Shareholding patterns can reveal how much a promoter owns in a company, any change in ownership pattern and whether any of it is pledged. The final part is competence, for which capital allocation track record from the reported financials of five to 10 years can be good indicators.

“The management part is the most critical element. I prefer owner-operated businesses and like it more if it is led by a first-generation entrepreneur,” says Jatin.

Definition of high quality business

According to this young Dalal Street investor, a high-quality business is one which exhibits pricing power.

“It should be part of an industry that is growing and has a fairly large size of the market opportunity. But a company cannot grow by winning market share alone, as beyond a point it would become the industry itself. So, it is important that the industry should be a fast growing one, which also keeps the competitive intensity among the incumbents in check. Unless there is a huge size of the market opportunity, it would not be practical for revenues to grow multi-fold, no matter how amazing the company is or how good the management execution is,” he explains

On weekends, this young investor teaches equity analysis and portfolio management at a Delhi-based MBA college.

A high-quality business does not need to resort to debt or equity dilution to support growth, says Jatin. A quality business generates enough internal accruals to fund growth (capex and working capital). While selecting a business, one should also focus on “Porter’s Five Forces’’ framework; especially ‘the threat of new entrants’ should be low, he insists.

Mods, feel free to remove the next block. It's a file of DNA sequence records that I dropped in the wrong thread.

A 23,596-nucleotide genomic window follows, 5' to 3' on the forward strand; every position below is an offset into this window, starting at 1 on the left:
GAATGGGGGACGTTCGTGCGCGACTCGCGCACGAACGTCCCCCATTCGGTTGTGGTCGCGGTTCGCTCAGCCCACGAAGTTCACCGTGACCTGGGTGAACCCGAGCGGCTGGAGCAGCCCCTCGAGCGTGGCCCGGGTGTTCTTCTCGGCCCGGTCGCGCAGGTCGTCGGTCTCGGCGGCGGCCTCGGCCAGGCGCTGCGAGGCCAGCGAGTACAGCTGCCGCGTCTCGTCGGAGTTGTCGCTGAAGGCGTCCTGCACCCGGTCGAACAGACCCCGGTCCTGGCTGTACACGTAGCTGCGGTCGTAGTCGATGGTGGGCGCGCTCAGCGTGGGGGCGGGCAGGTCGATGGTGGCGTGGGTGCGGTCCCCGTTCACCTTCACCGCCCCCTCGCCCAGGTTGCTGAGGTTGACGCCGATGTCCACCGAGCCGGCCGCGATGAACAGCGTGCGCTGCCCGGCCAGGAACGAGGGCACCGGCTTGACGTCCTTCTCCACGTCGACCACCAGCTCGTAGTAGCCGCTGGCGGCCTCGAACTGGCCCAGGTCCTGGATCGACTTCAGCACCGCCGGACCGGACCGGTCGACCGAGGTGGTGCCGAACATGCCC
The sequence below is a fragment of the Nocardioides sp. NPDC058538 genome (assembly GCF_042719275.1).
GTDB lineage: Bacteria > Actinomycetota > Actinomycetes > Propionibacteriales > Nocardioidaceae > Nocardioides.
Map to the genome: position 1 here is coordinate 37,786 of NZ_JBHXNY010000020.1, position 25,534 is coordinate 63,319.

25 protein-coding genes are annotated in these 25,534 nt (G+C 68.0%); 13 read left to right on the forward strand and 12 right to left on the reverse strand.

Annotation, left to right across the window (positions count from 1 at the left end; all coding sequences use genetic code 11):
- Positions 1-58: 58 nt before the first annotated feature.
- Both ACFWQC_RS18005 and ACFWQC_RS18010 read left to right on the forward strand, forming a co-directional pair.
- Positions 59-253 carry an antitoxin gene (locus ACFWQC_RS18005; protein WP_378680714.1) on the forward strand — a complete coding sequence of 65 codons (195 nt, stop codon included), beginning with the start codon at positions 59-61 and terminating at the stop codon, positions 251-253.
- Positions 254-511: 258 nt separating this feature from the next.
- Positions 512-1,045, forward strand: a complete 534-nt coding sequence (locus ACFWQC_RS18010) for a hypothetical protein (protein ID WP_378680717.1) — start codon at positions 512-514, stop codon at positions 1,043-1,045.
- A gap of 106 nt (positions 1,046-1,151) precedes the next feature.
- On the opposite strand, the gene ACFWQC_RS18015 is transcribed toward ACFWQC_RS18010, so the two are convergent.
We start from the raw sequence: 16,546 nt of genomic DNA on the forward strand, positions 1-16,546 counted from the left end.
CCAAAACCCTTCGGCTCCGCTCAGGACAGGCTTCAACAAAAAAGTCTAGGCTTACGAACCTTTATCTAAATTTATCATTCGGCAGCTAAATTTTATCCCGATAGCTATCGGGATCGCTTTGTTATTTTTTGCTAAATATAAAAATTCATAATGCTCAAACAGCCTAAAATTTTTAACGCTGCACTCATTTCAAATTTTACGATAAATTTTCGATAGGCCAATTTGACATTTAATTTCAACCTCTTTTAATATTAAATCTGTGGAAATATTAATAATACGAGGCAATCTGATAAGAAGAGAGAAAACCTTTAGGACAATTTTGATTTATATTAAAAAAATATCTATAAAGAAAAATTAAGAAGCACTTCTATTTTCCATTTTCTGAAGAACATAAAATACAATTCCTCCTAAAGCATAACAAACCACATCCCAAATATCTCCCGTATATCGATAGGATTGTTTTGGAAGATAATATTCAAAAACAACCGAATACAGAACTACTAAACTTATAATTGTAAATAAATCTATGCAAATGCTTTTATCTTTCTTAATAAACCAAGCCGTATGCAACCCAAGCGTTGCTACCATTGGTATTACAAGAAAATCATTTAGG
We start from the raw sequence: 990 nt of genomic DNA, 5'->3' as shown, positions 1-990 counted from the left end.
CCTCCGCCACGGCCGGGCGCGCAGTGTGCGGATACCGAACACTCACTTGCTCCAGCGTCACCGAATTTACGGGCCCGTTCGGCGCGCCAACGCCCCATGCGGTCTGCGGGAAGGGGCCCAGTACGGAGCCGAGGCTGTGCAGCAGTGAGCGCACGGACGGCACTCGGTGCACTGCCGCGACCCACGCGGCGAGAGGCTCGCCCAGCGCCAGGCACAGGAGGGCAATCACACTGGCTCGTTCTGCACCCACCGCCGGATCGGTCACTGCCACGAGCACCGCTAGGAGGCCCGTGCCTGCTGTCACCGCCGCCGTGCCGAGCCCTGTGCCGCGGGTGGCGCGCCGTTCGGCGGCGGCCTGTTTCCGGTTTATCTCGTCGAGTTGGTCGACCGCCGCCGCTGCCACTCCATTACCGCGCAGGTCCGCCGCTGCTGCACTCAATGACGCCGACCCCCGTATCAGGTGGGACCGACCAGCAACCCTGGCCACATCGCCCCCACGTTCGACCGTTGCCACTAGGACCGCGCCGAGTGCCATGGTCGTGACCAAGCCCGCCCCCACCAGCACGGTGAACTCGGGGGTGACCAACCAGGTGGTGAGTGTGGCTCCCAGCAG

Products and services of the business should serve a need and should be net positive for society.

“Even tobacco and liquor companies would qualify as ‘high quality businesses’ but they fail on this parameter, as these are not good for society, which is why regulations have only been getting stringent. So I avoid such businesses,” he says.

Multibagger picks

Some of his pet stocks have delivered big returns over the years: Relaxo Footwear surged 896 per cent between April 2013 to April 17, KRBL delivered him 740 per cent return between March 2014 and April 2017. Among others, Ashiana Housing, DFM Foods, Page Industries, Honda Siel and Garware-Wall Ropes have given him 556 per cent, 519 per cent, 334 per cent, 266 per cent and 140 per cent returns, respectively, over different periods.

Jatin does not hold these stocks right now.

He claims he spotted Tasty Bites in April 2015. The stock is up over 750 per cent ever since. He still holds it.

Two other stocks in his portfolio, VST Tillers and Amrujan Healthcare, have generated 527 per cent and 119 per cent returns. (See Table).

ETMarkets.com could not independently verify Khemani’s holdings at present or back then.

Lessons from past mistakes

It has not been a winning trip all the way. And Jatin doesn’t shy away from talking about the bets that have gone wrong.